According To Ohio State’s Marching Band, The Wicked Witch Of The West Attended Michigan

by Rick Chandler

I knew the minute I saw that The Ohio State Marching Band was going to do a tribute to The Wizard Of Oz that we’d see the Wicked Witch of the West with a Michigan banner on her torso. It was just a given. And having her melt was also expected … an ode to the Wolverines’ many problems of late.

In fact, I have little doubt that OSU chose the Wizard of Oz theme precisely for the image of the witch melting, just to kick Michigan while it’s down. Not that there’s anything wrong with that.

I’m not much for halftime marching band productions — they’re more boring and hackneyed than a 1980s Bob Hope Special. Stanford is an exception, and so is Ohio State — the self-proclaimed Best Damned Band In All The Land. OSU’s halftime shows have become legendary, with choreography and planning second to none. Gotta love this one, because when a marching band attempts to recreate the dancing of Ray Bolger, and succeeds, then that’s something special.

Fun fact: Margaret Hamilton, who played the Wicked Witch of the West in the 1939 film, was actually born in Cleveland and grew up in Ohio.

This JJ Watt pick six was ridiculous (Video)

J.J. Watt made a complete game-changing play for the Houston Texans against the Buffalo Bills on Sunday.

The Bills were up 10-7 and about to add to their lead. They had a 3rd-and-3 at the Houston 12 at the start of the third quarter thanks to a Ryan Fitzpatrick interception. E.J. Manuel threw a pass — or at least tried to — and Watt jumped up to make the catch and returned it 79 yards the other way for a huge touchdown to put the Texans up 14-10.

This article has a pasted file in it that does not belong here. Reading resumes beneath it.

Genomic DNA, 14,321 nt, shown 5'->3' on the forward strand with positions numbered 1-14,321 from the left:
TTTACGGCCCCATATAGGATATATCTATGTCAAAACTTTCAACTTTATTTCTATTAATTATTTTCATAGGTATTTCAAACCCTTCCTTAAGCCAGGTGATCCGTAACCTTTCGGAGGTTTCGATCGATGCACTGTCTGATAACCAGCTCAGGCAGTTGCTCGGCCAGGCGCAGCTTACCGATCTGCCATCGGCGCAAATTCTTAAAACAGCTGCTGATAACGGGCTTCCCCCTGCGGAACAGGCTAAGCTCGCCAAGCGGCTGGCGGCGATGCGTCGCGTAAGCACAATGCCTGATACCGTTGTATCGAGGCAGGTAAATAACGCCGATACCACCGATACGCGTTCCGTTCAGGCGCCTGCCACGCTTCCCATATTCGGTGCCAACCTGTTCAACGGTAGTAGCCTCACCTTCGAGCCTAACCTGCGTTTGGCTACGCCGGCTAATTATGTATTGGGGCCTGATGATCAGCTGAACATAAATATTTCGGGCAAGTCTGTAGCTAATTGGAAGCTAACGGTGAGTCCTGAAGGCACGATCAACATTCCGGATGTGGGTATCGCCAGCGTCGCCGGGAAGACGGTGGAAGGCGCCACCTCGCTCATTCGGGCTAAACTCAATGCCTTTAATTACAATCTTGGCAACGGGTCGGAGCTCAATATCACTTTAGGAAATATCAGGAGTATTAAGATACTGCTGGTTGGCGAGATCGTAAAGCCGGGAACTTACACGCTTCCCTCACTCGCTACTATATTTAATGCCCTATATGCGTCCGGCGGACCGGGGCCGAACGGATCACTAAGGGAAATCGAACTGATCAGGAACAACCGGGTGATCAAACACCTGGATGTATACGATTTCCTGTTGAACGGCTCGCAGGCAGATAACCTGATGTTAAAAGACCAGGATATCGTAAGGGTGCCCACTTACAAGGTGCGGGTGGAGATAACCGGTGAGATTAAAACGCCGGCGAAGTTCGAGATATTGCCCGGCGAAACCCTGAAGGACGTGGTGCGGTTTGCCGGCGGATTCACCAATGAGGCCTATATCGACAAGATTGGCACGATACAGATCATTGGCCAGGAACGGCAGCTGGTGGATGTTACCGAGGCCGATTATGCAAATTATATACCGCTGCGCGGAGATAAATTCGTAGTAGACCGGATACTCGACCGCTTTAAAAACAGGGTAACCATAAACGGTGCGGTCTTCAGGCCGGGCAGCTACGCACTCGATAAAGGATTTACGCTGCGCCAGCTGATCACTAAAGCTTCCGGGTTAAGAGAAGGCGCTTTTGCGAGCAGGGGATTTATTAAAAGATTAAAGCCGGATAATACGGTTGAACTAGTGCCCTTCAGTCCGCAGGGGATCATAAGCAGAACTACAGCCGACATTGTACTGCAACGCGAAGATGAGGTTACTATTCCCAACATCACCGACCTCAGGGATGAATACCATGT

Instead of the Bills going up by six or possibly 10 points, the Texans got the lead. Fitzpatrick had a pair of interceptions, so you can definitely thank Watt and kicker Randy Bullock for this one. Who else can make plays like this so regularly?

Instant analysis: Texas A&M 35, Arkansas 28 (OT)

ARLINGTON, Texas — In a thrilling finish, No. 6 Texas A&M rallied to claim a 35-28 overtime win over Arkansas on Saturday at AT&T Stadium, a win that came after the Aggies were down by as many as 14 points in the fourth quarter. Let’s take a look at how it went down:

How the game was won: The Aggies stopped Arkansas running back Alex Collins on a fourth-and-1 in the first overtime, getting a stop when they had to have it. Texas A&M had to scratch and claw after being harassed by Arkansas’ defense all day, but it was able to escape by the skin of their teeth thanks to some huge fourth-quarter touchdown passes by Kenny Hill (an 86-yarder to Edward Pope and a 59-yarder toJoshua Reynolds) that turned a 14-point deficit to a tie ballgame and eventually set up overtime. Hill threw a 25-yard strike to Malcome Kennedy to start overtime, and the defense did the rest to secure the win in OT, piggybacking a strong fourth-quarter effort the Aggies gave to keep the Razorbacks from extending the lead.

Gameball goes to: Kenny Hill. He had his struggles, from errant throws, including an interception and had to weather the storm as the Aggies looked out-of-sorts offensively for much of the day. But he made the big throws when the Aggies had to have them late in the game and led the come-from-behind victory. He finished with 386 passing yards and four touchdowns on 21-of-41 passing.

What it means: Texas A&M’s playoff hopes and high ranking are safe for now, but it has a lot of work to do. Arkansas exploited many of the Aggies’ flaws today. The Razorbacks (3-2, 0-2 SEC), meanwhile, are as improved as advertised. Bret Bielema’s bunch has to feel sick after this one, leading by two scores (and having a chance to go up three when a penalty nullified the score). They had control of the game but let it slip away. The SEC West is on alert though, as Arkansas is a pushover no longer.

Playoff implication: The Aggies’ hopes remain alive as they move to 5-0 (2-0 in the SEC).

What’s next: Another huge test for Texas A&M at No. 14 Mississippi State in Starkville a week from today.Dak Prescott and Co. are coming off an open date following their landmark win at LSU last week.